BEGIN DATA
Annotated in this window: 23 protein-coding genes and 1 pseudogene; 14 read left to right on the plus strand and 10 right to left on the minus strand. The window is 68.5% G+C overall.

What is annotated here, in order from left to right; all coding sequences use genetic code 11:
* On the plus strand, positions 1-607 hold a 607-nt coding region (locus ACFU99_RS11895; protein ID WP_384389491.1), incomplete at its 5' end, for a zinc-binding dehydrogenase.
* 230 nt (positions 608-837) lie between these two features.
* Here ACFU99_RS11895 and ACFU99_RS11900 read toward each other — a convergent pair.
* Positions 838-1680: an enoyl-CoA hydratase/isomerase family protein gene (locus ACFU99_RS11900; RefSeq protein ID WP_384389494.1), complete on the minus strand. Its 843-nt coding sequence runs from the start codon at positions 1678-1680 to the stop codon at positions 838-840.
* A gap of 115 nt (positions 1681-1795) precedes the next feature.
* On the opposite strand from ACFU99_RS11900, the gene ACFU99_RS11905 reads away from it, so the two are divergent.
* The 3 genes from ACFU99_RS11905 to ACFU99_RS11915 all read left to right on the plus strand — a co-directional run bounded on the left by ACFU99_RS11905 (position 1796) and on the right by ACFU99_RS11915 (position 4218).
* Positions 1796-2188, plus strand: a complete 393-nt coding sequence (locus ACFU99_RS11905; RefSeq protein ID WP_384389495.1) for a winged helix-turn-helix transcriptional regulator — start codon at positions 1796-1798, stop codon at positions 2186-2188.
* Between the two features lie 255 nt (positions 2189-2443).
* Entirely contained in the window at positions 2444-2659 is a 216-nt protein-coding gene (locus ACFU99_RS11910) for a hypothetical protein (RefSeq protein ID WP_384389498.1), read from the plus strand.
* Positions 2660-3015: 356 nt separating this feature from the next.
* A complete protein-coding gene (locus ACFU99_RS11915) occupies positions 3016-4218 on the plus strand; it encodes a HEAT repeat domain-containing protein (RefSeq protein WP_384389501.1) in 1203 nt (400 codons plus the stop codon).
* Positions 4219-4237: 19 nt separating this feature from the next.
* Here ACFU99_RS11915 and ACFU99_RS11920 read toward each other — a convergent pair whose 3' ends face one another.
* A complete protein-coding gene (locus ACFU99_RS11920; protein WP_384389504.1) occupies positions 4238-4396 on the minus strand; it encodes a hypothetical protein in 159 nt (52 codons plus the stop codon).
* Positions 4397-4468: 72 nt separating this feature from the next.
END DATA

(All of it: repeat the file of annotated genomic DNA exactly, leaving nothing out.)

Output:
Annotated in this window: 23 protein-coding genes and 1 pseudogene; 14 read left to right on the plus strand and 10 right to left on the minus strand. The window is 68.5% G+C overall.

What is annotated here, in order from left to right; all coding sequences use genetic code 11:
* On the plus strand, positions 1-607 hold a 607-nt coding region (locus ACFU99_RS11895; protein ID WP_384389491.1), incomplete at its 5' end, for a zinc-binding dehydrogenase.
* 230 nt (positions 608-837) lie between these two features.
* Here ACFU99_RS11895 and ACFU99_RS11900 read toward each other — a convergent pair.
* Positions 838-1680: an enoyl-CoA hydratase/isomerase family protein gene (locus ACFU99_RS11900; RefSeq protein ID WP_384389494.1), complete on the minus strand. Its 843-nt coding sequence runs from the start codon at positions 1678-1680 to the stop codon at positions 838-840.
* A gap of 115 nt (positions 1681-1795) precedes the next feature.
* On the opposite strand from ACFU99_RS11900, the gene ACFU99_RS11905 reads away from it, so the two are divergent.
* The 3 genes from ACFU99_RS11905 to ACFU99_RS11915 all read left to right on the plus strand — a co-directional run bounded on the left by ACFU99_RS11905 (position 1796) and on the right by ACFU99_RS11915 (position 4218).
* Positions 1796-2188, plus strand: a complete 393-nt coding sequence (locus ACFU99_RS11905; RefSeq protein ID WP_384389495.1) for a winged helix-turn-helix transcriptional regulator — start codon at positions 1796-1798, stop codon at positions 2186-2188.
* Between the two features lie 255 nt (positions 2189-2443).
* Entirely contained in the window at positions 2444-2659 is a 216-nt protein-coding gene (locus ACFU99_RS11910) for a hypothetical protein (RefSeq protein ID WP_384389498.1), read from the plus strand.
* Positions 2660-3015: 356 nt separating this feature from the next.
* A complete protein-coding gene (locus ACFU99_RS11915) occupies positions 3016-4218 on the plus strand; it encodes a HEAT repeat domain-containing protein (RefSeq protein WP_384389501.1) in 1203 nt (400 codons plus the stop codon).
* Positions 4219-4237: 19 nt separating this feature from the next.
* Here ACFU99_RS11915 and ACFU99_RS11920 read toward each other — a convergent pair whose 3' ends face one another.
* A complete protein-coding gene (locus ACFU99_RS11920; protein WP_384389504.1) occupies positions 4238-4396 on the minus strand; it encodes a hypothetical protein in 159 nt (52 codons plus the stop codon).
* Positions 4397-4468: 72 nt separating this feature from the next.